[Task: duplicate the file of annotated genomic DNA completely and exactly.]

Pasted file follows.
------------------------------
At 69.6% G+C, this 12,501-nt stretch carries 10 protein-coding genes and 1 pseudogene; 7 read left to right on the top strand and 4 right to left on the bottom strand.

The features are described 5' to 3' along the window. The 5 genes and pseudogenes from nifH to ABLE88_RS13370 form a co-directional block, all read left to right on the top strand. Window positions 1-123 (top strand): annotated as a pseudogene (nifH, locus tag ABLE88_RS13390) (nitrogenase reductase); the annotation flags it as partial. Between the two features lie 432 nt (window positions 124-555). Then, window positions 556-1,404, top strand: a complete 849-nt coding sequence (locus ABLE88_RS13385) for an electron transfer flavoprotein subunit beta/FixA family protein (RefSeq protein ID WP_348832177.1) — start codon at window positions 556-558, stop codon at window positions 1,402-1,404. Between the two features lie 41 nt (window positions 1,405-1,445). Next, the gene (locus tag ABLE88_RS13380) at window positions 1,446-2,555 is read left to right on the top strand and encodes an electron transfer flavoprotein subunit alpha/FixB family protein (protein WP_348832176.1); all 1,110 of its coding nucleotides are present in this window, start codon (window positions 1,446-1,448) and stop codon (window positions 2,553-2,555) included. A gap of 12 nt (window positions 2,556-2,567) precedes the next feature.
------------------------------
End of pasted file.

At 69.6% G+C, this 12,501-nt stretch carries 10 protein-coding genes and 1 pseudogene; 7 read left to right on the top strand and 4 right to left on the bottom strand.

The features are described 5' to 3' along the window. The 5 genes and pseudogenes from nifH to ABLE88_RS13370 form a co-directional block, all read left to right on the top strand. Window positions 1-123 (top strand): annotated as a pseudogene (nifH, locus tag ABLE88_RS13390) (nitrogenase reductase); the annotation flags it as partial. Between the two features lie 432 nt (window positions 124-555). Then, window positions 556-1,404, top strand: a complete 849-nt coding sequence (locus ABLE88_RS13385) for an electron transfer flavoprotein subunit beta/FixA family protein (RefSeq protein ID WP_348832177.1) — start codon at window positions 556-558, stop codon at window positions 1,402-1,404. Between the two features lie 41 nt (window positions 1,405-1,445). Next, the gene (locus tag ABLE88_RS13380) at window positions 1,446-2,555 is read left to right on the top strand and encodes an electron transfer flavoprotein subunit alpha/FixB family protein (protein WP_348832176.1); all 1,110 of its coding nucleotides are present in this window, start codon (window positions 1,446-1,448) and stop codon (window positions 2,553-2,555) included. A gap of 12 nt (window positions 2,556-2,567) precedes the next feature.